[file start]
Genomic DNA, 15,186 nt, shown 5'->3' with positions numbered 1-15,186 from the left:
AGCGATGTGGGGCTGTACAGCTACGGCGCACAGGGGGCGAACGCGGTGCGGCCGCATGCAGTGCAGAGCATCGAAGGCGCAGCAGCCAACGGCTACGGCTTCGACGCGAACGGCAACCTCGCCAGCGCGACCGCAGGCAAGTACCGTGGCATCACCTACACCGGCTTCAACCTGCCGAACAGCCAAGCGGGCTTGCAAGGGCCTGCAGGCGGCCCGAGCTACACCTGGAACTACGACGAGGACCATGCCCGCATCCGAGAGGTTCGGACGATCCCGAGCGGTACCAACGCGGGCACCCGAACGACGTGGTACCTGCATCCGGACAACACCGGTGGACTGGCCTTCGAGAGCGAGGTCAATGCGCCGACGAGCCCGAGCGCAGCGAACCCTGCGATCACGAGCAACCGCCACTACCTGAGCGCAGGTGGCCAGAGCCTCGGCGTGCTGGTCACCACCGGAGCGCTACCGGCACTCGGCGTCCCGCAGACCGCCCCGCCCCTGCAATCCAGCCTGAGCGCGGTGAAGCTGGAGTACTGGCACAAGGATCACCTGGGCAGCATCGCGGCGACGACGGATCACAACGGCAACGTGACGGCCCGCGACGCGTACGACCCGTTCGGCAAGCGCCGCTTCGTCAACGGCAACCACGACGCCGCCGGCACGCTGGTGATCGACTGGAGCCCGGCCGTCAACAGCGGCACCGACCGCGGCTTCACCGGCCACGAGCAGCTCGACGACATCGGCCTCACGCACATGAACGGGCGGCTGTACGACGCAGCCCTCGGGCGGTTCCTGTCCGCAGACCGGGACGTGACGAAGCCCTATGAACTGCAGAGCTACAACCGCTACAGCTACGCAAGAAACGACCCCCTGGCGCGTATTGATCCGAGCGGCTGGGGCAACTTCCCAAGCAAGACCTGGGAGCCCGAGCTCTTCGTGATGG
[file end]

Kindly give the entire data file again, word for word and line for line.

Genomic DNA, 15,186 nt, shown 5'->3' with positions numbered 1-15,186 from the left:
AGCGATGTGGGGCTGTACAGCTACGGCGCACAGGGGGCGAACGCGGTGCGGCCGCATGCAGTGCAGAGCATCGAAGGCGCAGCAGCCAACGGCTACGGCTTCGACGCGAACGGCAACCTCGCCAGCGCGACCGCAGGCAAGTACCGTGGCATCACCTACACCGGCTTCAACCTGCCGAACAGCCAAGCGGGCTTGCAAGGGCCTGCAGGCGGCCCGAGCTACACCTGGAACTACGACGAGGACCATGCCCGCATCCGAGAGGTTCGGACGATCCCGAGCGGTACCAACGCGGGCACCCGAACGACGTGGTACCTGCATCCGGACAACACCGGTGGACTGGCCTTCGAGAGCGAGGTCAATGCGCCGACGAGCCCGAGCGCAGCGAACCCTGCGATCACGAGCAACCGCCACTACCTGAGCGCAGGTGGCCAGAGCCTCGGCGTGCTGGTCACCACCGGAGCGCTACCGGCACTCGGCGTCCCGCAGACCGCCCCGCCCCTGCAATCCAGCCTGAGCGCGGTGAAGCTGGAGTACTGGCACAAGGATCACCTGGGCAGCATCGCGGCGACGACGGATCACAACGGCAACGTGACGGCCCGCGACGCGTACGACCCGTTCGGCAAGCGCCGCTTCGTCAACGGCAACCACGACGCCGCCGGCACGCTGGTGATCGACTGGAGCCCGGCCGTCAACAGCGGCACCGACCGCGGCTTCACCGGCCACGAGCAGCTCGACGACATCGGCCTCACGCACATGAACGGGCGGCTGTACGACGCAGCCCTCGGGCGGTTCCTGTCCGCAGACCGGGACGTGACGAAGCCCTATGAACTGCAGAGCTACAACCGCTACAGCTACGCAAGAAACGACCCCCTGGCGCGTATTGATCCGAGCGGCTGGGGCAACTTCCCAAGCAAGACCTGGGAGCCCGAGCTCTTCGTGATGG